“Hussain, I’ve warned you not to repeatedly point at people. He’s your brother. His name is Sameer”.

“He’s not your brother”. Aunty Larai sharp response came. She was carrying the other twin, who was busy with the Barbie toy in her hand.

“Larai, let’s not begin this here.” Uncle Habib stated sighing deeply. It was getting late. The calm gentle breeze was soothing to my frail heart. Aunty Larai hissed and dragged the twins away into the house. Uncle Habib gave me a look filled with sympathy.

“Everything will be okay Sameer, your aunty is just been selfish. She’ll come around I promise you”.

But she never came around.

It had been two weeks since I came to stay with Uncle Habib, and I couldn’t say it was a good experience. It dawned on me to get used to it because this was going to be my home forever. It was usually a bit freeing when Uncle Habib was at home, he was much better than his wife in the way he treated me. It was hard for me, it was hard to get used to my new environment. It was like I was torn away from my roots.

My room was an old storeroom with a small bed and one lone chair that had a broken arm. Uncle Habib protested vehemently for days, but Aunty larai refused to put me in the same room with her son Hussain. Every morning since I arrived, I would wake up, say my prayers and get to work. Despite the numerous house helps we had in Maiduguri, I was no stranger to house chores, Abba made us responsible for cleaning our rooms.

Perhaps, the only chore I found difficult was going to the neighbours to fetch water in a heavy yellow jerrycan. It was something I’ve never done till I came to Zaria. I could not understand why she insisted I fetched water when there was a constant supply of running tap water in the house. Well, Aunty larai seemed to hate me a lot.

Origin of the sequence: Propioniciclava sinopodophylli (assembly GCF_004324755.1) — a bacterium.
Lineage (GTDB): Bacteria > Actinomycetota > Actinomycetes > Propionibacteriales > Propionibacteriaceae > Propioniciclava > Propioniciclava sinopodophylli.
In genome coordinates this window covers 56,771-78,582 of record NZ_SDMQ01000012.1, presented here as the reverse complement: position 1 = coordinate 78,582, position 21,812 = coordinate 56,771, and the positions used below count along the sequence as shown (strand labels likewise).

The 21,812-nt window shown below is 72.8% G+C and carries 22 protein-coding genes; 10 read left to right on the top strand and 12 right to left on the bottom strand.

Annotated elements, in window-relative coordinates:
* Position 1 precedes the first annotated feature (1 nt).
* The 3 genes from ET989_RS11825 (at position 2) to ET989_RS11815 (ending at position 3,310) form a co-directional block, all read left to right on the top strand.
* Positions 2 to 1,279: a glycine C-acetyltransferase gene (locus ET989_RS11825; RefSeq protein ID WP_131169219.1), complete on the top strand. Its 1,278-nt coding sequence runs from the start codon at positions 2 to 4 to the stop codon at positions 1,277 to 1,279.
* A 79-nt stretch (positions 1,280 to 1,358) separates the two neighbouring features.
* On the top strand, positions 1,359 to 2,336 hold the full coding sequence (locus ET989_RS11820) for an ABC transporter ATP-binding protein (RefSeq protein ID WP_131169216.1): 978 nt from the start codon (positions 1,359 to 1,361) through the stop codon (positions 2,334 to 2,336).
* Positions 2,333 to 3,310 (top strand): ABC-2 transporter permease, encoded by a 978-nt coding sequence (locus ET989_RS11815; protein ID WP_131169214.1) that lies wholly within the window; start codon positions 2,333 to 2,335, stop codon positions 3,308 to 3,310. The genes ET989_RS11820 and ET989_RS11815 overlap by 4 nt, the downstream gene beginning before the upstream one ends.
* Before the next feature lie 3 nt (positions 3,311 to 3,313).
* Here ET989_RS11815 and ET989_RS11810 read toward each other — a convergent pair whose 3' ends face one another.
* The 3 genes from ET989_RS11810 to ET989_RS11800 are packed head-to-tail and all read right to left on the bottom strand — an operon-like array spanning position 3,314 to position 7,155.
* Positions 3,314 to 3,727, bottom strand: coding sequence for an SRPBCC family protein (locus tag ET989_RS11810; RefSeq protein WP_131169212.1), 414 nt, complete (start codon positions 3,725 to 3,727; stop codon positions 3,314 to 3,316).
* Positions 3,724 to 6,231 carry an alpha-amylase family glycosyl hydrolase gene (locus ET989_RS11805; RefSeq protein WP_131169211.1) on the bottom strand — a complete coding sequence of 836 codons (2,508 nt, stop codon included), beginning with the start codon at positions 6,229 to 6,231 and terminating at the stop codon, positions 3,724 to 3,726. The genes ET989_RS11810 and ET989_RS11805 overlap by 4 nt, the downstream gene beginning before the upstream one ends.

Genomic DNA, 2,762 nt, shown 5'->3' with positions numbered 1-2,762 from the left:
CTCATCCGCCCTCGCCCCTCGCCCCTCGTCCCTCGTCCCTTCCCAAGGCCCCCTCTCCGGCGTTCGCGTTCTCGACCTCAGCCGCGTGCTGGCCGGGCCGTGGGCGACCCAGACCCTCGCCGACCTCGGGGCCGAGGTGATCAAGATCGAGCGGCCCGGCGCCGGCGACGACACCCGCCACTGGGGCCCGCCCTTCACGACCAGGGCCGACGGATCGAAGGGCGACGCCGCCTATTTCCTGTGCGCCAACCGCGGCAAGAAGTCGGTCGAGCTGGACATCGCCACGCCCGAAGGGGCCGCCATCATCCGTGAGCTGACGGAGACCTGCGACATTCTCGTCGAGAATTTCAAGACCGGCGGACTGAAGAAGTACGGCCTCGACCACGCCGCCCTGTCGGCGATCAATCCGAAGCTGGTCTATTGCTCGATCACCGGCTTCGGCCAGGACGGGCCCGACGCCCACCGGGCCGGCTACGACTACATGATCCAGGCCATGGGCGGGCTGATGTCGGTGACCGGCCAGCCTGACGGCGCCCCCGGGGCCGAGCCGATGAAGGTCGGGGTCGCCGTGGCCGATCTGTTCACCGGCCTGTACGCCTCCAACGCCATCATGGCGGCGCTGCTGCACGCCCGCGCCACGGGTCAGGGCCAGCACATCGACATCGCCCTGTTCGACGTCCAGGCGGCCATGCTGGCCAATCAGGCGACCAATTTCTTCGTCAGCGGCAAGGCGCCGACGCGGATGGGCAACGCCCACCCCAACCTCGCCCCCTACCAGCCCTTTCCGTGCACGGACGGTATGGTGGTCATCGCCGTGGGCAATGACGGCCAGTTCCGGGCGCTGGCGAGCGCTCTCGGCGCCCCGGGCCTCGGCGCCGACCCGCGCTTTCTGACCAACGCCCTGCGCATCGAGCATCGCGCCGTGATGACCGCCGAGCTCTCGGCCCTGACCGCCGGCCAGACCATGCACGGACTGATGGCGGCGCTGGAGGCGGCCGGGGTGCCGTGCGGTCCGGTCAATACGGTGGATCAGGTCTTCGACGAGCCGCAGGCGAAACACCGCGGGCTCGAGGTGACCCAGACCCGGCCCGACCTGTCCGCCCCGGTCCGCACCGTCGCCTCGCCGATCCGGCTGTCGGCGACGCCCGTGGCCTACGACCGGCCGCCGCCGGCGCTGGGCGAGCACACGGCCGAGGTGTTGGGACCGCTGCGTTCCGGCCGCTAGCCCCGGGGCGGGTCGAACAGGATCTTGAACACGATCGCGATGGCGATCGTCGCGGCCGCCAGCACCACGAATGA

Since the drive from the car, no kinds words had been exchanged between us. Already, I was afraid of her. The click sounds of her shoes around the house caused me to panic. It’s been two weeks and I missed going to school. To wake up every day seeing the twins get ready for school was disheartening. To keep me busy, I would hide away in my room and read books Abba had bought for me.

Occasionally I would think of baby Fatima and I would feel tears pool in my eyes. She was so young, happy and didn’t deserve the cruel death.

“Sameer”. Uncle Habib’s voice bellowed loudly across the house. I dropped the Oliver Twist I was reading, quickly ran to meet him where he sat on the sofa in the living room. Aunty Larai wasn’t present causing me to feel relieved. I sat on the pristine brown that was as soft as freshly baked bread.

“No Sameer, sit on the cushion”. He said patting a space beside him. Uncle Habib was as tall as my father but very much younger. It was a bit daunting for me.

“This is for you”. He handed me a blue huge parcel that was kept in his front. It had been carefully sealed with a white cello tape mask.

The curiosity in my eyes must have been screaming out, Uncle Habib smiled at me. “Go ahead, open it”.

I hesitated for a while before proceeding to open the strange box. As I did it, I remembered the story of Dele Giwa, who had been killed using a parcel bomb. I tried not to think of bombs and explosions as I used my little fingers to tear the cello mask.

Inside were brand new clothes, what must have been a uniform. Purple shorts accompanied with a white shirt that had purple stripes. I was elated. Uncle Habib was enrolling me in a school. The rest of the items in the box were school materials consisting of textbooks, stationaries, a pair of white socks and crisp good looking sandals. Full of happiness, I profusely thanked him and he put his fingers on his lips.

“Don’t thank me Sameer, your father, God bless his soul was one of the kindest men I’d seen. I can never repay him for what he did to me.”

“Thank you so much”. I said meekly.